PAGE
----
On June 28th, General Lee makes his way into Pennsylvania and learns of Meade’s location, and changes course. As I said before all roads lead to Gettysburg and as such, this is where the Union Army and the Confederates meet on July 1 for this battle.

Luckily for us, the Union Army prevails and stops General Lee’s northward movement. Unfortunately, General Meade did not continue to battle with the retreating army. This mistake allows the conflict to rage on for another two years instead of forcing General Lee to surrender.

a cannon

Three Days of Battle

July 1st

On July 1st, Major General Heth and his confederate soldiers march north toward Gettysburg to capture supplies. They were surprised when they encounter Union soldiers ready to fight. Throughout the day of fighting, the Confederate army receives reinforcements and is now at 30,000 troops. They are able to push back the 20,000 Union troops to Cemetery hill south of town. Unfortunately, for the Union army their leader, Major General Reynolds dies in this battle.

Gettysburg Battle Map Day1.png

battlegrounds from day 1

July 2nd

As dawn on July, 2nd rises the Union army fights to keep the fishhook-shaped range of hills south of town. Unfortunately, the Confederate army encircles them with heavy artillery. Fierce fighting ensues especially to the west of town on Devil’s Hill, Little Round Top, the Wheatfield, the Peach Orchard, and Cemetery Ridge, refer to the map. However, the Confederates also engage with the Union troops on the east side of town on East Cemetery Hill and Culp’s Hill. Things don’t look good for the Union Army but they hold on strong til nighttime.

Gettysburg Battle Map Day2.png
By Map by Hal Jespersen,, CC BY 3.0, Link

battlegrounds from day 2

July 3rd

With so much heavy fighting on July 2nd, Lee believes his army is weak. But on July 3rd, this doesn’t deter Lee, he pushes forward and tries to finish the job. His troops advance on Culp’s Hill with powerful attacks. However, the main event is along Cemetery Ridge on the west. General Pickett, with orders from Lee, is the driving force leading his, less than an adequate number of men, to take the ridge. This attack known as Pickett Charge does indeed reach the top of the ridge. The victory is short-lived though as Union soldiers bombard them with close-range fire driving them back down the hill. This battle is where the Confederate Army lost 60% of its men. With casualties being so high, Lee retreats and makes his way back to Virginia.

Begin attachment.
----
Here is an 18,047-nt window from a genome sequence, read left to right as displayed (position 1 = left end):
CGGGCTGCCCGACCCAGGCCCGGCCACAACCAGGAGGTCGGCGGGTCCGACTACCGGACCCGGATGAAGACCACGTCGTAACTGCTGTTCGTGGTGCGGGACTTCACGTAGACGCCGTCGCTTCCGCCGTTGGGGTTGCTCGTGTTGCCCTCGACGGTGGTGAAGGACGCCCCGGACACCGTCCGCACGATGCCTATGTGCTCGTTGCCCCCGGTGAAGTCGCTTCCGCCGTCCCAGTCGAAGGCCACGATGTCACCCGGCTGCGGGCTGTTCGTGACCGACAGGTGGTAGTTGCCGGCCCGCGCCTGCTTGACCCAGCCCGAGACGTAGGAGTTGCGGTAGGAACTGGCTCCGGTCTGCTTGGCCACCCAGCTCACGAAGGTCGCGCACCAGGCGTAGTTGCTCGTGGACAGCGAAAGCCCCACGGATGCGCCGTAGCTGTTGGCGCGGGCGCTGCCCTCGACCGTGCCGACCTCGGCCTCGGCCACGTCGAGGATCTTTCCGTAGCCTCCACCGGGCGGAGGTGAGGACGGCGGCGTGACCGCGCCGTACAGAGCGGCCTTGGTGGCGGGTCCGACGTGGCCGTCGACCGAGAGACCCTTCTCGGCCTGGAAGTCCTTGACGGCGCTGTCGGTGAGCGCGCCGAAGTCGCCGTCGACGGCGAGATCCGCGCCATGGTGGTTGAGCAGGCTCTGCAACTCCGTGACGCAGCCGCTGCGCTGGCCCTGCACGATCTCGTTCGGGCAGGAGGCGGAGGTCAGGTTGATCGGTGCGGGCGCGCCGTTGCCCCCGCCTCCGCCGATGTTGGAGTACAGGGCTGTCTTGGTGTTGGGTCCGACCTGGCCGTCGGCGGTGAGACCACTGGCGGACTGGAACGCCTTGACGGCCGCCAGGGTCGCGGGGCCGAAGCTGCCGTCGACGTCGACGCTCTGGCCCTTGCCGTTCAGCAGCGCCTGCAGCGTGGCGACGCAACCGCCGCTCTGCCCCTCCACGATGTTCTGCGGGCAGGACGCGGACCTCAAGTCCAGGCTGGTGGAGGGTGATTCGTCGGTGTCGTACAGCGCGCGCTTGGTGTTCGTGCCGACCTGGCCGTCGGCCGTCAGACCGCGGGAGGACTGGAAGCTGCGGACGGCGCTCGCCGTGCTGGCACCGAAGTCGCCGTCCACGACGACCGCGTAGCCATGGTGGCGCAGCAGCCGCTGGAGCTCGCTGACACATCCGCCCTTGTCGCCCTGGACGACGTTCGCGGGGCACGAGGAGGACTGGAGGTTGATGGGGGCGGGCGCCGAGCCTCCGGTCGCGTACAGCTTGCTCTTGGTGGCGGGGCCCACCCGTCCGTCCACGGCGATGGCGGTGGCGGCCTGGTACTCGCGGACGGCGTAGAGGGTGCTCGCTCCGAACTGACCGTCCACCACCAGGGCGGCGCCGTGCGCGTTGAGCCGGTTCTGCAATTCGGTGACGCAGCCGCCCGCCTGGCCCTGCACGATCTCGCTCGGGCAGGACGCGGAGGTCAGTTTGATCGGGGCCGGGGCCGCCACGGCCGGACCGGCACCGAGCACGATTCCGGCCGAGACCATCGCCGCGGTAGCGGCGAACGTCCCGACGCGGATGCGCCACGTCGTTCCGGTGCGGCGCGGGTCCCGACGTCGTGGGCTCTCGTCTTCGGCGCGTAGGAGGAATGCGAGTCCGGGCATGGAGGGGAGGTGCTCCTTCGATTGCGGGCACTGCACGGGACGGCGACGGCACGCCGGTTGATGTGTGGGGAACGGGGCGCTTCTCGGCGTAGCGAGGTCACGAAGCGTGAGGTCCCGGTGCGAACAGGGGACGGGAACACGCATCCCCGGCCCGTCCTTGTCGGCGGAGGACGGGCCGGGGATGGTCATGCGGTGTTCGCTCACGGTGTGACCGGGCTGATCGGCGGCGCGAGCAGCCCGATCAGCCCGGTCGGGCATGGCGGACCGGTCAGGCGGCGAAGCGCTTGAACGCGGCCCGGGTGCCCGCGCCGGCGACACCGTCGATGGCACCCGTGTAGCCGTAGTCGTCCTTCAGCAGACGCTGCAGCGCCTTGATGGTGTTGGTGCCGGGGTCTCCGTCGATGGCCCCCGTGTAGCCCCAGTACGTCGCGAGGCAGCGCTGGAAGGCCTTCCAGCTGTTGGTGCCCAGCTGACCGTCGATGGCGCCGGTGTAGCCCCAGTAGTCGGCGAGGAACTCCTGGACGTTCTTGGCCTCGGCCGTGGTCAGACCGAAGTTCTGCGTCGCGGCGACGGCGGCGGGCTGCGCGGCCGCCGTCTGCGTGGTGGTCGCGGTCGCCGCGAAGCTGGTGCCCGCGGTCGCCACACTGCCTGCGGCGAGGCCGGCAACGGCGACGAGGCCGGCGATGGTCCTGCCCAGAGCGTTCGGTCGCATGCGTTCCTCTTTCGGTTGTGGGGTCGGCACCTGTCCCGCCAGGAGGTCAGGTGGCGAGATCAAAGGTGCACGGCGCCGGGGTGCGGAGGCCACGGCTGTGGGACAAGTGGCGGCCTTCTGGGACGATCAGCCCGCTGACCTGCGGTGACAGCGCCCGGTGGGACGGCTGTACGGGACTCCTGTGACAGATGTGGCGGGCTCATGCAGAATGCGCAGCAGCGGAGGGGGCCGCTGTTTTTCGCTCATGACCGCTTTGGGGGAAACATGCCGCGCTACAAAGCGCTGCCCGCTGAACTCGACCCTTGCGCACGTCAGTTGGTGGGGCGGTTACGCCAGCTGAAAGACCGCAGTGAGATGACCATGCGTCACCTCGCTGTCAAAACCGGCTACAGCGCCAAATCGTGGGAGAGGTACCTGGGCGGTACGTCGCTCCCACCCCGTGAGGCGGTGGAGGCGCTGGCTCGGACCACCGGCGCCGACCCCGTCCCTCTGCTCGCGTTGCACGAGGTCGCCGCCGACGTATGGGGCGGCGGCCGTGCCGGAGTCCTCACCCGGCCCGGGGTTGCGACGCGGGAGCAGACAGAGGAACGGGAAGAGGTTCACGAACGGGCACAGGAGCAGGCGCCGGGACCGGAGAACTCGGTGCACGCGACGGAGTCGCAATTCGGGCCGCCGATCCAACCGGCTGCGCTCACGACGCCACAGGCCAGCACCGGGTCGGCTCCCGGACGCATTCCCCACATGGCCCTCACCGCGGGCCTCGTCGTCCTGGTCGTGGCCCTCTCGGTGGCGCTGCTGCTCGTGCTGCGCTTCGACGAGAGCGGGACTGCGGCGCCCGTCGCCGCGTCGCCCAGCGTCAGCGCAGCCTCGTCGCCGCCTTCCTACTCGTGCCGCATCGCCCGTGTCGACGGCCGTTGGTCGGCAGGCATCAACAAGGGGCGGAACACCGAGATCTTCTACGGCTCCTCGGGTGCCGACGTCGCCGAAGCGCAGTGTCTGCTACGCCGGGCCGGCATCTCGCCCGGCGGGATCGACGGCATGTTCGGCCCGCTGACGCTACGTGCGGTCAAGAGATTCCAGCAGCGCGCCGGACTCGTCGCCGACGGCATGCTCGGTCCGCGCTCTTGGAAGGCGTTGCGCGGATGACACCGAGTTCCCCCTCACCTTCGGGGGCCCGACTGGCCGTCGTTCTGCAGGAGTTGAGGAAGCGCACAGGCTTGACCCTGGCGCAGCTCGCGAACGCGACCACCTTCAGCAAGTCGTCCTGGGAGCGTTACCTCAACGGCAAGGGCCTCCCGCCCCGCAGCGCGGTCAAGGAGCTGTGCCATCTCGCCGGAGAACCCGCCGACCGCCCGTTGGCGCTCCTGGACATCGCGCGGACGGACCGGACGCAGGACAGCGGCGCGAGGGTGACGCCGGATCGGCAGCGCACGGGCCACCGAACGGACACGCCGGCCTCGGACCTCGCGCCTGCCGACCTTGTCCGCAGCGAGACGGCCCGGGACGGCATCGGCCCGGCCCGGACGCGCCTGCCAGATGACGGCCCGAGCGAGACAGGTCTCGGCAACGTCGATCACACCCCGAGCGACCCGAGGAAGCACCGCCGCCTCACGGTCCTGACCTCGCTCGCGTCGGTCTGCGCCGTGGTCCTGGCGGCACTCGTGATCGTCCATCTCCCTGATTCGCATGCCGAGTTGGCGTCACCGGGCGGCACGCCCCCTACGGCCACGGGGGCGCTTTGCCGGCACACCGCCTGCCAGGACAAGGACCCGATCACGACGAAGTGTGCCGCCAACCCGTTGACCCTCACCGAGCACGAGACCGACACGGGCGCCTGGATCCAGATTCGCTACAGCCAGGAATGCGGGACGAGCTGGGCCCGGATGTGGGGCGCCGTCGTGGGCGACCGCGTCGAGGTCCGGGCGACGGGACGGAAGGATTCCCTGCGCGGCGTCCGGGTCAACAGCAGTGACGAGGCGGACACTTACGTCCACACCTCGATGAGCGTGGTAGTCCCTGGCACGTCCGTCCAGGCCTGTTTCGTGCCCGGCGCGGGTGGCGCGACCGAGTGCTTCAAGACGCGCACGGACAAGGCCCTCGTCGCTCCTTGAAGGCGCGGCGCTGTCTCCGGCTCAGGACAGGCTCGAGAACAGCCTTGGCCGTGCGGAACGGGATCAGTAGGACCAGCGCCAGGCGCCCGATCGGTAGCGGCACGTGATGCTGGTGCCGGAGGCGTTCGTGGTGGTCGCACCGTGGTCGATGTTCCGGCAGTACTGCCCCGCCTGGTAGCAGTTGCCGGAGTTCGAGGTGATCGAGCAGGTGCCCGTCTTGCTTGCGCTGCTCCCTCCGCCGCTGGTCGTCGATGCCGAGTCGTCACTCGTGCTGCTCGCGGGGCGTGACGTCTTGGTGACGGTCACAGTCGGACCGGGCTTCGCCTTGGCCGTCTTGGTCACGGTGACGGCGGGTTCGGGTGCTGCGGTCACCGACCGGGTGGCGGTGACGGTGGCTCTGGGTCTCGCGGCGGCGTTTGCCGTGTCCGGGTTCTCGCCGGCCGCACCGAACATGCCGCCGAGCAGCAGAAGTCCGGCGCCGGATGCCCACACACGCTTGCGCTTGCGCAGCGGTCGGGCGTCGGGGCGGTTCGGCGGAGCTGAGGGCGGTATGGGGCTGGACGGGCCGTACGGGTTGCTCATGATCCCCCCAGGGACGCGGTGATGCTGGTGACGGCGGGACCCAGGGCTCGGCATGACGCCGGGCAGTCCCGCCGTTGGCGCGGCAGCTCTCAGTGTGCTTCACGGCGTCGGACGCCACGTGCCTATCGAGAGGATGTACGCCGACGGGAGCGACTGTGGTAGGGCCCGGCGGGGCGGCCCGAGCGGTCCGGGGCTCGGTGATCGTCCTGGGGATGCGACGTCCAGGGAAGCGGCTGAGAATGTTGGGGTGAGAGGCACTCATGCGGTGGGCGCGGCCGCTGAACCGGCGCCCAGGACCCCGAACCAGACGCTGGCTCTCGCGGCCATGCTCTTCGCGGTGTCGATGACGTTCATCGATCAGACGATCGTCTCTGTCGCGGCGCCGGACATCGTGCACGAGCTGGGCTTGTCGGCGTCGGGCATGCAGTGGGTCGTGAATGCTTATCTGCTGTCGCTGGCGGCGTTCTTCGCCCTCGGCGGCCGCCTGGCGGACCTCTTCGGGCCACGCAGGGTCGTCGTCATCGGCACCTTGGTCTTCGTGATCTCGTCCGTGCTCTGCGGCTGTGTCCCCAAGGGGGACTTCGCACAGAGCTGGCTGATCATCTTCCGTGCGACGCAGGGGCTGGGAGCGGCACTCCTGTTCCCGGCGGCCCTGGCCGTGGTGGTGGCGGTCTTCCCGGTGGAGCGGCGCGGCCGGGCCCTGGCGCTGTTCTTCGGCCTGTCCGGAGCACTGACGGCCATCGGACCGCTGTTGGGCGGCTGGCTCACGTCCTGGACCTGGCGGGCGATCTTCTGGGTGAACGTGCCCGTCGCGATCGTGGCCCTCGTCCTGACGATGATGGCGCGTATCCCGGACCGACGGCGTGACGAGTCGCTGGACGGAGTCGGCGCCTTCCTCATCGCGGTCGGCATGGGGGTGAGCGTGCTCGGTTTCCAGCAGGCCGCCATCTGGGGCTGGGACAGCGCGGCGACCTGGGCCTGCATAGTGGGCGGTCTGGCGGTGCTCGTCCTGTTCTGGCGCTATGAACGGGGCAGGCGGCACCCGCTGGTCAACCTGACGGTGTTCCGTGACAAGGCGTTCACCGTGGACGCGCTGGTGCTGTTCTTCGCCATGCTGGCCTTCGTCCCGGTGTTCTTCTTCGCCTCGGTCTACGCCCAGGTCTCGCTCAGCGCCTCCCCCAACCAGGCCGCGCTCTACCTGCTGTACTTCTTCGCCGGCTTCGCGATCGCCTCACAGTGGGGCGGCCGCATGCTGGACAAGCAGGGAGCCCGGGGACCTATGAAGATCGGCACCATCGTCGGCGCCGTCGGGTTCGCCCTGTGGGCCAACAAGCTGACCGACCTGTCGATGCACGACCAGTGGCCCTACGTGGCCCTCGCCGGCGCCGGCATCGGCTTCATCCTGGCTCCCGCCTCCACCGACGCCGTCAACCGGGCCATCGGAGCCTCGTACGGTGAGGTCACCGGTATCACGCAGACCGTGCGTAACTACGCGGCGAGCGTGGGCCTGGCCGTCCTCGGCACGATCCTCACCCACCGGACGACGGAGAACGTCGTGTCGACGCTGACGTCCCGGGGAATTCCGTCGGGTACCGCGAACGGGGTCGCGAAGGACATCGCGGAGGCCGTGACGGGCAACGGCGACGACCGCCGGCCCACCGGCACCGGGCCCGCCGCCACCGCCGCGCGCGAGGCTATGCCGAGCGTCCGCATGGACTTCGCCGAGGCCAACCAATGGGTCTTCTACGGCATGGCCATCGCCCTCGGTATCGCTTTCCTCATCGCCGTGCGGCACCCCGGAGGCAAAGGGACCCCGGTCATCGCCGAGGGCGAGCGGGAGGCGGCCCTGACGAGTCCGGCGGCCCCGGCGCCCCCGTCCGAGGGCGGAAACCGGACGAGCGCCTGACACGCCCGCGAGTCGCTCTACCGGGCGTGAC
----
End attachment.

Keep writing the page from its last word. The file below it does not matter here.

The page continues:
Gettysburg Battle Map Day3.png
By Map by Hal Jespersen,, CC BY 3.0, Link

battlegrounds from day 3

Is this the End of the Civil War?

Sadly, this is not. Meade doesn’t pursue Lee’s retreating army and misses a great opportunity to end the war. Lincoln writes about this in his Gettysburg Address where he dedicates the Gettysburg National Cemetery to the 50,000 fallen soldiers from those three days.

Enjoy history? Learn about the War of Independence on the Minute Man Trail

How to Make Gettysburg Come Alive

The best way to make the battles of Gettysburg come alive is to visit during a reenactment. Of course, the reenactments are done from July 1-3rd, when the real battles happened. These battles are not at the National Parks but at Daniel Lady Farm in Gettysburg. You can attend the festivities for one day or both.

reenactment of the battle of Gettysburg

My family loves to see battle reenactments but on these festival days, it’s not just the battles that are interesting but all living historians too. My younger daughter is very interested in sewing and she loves talking to women about their dresses. She had a hands-on demonstration on how to wash clothes as well as what the men carried in their packs. These are the reasons we go to reenactments.